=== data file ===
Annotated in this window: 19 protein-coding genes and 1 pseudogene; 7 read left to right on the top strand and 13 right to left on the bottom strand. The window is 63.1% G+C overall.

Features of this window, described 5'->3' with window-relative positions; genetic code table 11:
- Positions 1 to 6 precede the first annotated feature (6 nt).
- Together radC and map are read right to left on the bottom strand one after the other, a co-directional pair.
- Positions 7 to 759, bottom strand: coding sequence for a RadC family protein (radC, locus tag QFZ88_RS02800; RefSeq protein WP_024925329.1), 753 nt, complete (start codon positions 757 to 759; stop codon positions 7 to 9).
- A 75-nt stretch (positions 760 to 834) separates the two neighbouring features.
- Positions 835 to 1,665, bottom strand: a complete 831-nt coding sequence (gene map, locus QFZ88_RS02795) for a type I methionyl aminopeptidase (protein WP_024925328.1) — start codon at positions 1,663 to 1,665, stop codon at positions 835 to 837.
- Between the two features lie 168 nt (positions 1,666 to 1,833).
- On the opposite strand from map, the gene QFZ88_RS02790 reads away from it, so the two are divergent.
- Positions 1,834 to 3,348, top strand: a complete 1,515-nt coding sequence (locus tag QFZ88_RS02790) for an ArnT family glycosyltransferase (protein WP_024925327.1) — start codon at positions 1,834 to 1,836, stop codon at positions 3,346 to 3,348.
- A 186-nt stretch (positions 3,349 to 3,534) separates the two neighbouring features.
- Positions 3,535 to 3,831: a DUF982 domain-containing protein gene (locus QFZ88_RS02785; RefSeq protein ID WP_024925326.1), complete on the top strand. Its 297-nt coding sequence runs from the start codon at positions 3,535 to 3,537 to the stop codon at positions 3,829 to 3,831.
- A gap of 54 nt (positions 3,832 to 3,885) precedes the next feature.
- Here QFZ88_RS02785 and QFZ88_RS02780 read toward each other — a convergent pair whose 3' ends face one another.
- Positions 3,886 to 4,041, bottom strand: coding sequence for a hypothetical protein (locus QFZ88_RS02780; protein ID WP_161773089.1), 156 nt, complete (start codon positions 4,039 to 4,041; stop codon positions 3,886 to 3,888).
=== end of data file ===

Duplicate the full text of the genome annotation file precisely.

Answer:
Annotated in this window: 19 protein-coding genes and 1 pseudogene; 7 read left to right on the top strand and 13 right to left on the bottom strand. The window is 63.1% G+C overall.

Features of this window, described 5'->3' with window-relative positions; genetic code table 11:
- Positions 1 to 6 precede the first annotated feature (6 nt).
- Together radC and map are read right to left on the bottom strand one after the other, a co-directional pair.
- Positions 7 to 759, bottom strand: coding sequence for a RadC family protein (radC, locus tag QFZ88_RS02800; RefSeq protein WP_024925329.1), 753 nt, complete (start codon positions 757 to 759; stop codon positions 7 to 9).
- A 75-nt stretch (positions 760 to 834) separates the two neighbouring features.
- Positions 835 to 1,665, bottom strand: a complete 831-nt coding sequence (gene map, locus QFZ88_RS02795) for a type I methionyl aminopeptidase (protein WP_024925328.1) — start codon at positions 1,663 to 1,665, stop codon at positions 835 to 837.
- Between the two features lie 168 nt (positions 1,666 to 1,833).
- On the opposite strand from map, the gene QFZ88_RS02790 reads away from it, so the two are divergent.
- Positions 1,834 to 3,348, top strand: a complete 1,515-nt coding sequence (locus tag QFZ88_RS02790) for an ArnT family glycosyltransferase (protein WP_024925327.1) — start codon at positions 1,834 to 1,836, stop codon at positions 3,346 to 3,348.
- A 186-nt stretch (positions 3,349 to 3,534) separates the two neighbouring features.
- Positions 3,535 to 3,831: a DUF982 domain-containing protein gene (locus QFZ88_RS02785; RefSeq protein ID WP_024925326.1), complete on the top strand. Its 297-nt coding sequence runs from the start codon at positions 3,535 to 3,537 to the stop codon at positions 3,829 to 3,831.
- A gap of 54 nt (positions 3,832 to 3,885) precedes the next feature.
- Here QFZ88_RS02785 and QFZ88_RS02780 read toward each other — a convergent pair whose 3' ends face one another.
- Positions 3,886 to 4,041, bottom strand: coding sequence for a hypothetical protein (locus QFZ88_RS02780; protein ID WP_161773089.1), 156 nt, complete (start codon positions 4,039 to 4,041; stop codon positions 3,886 to 3,888).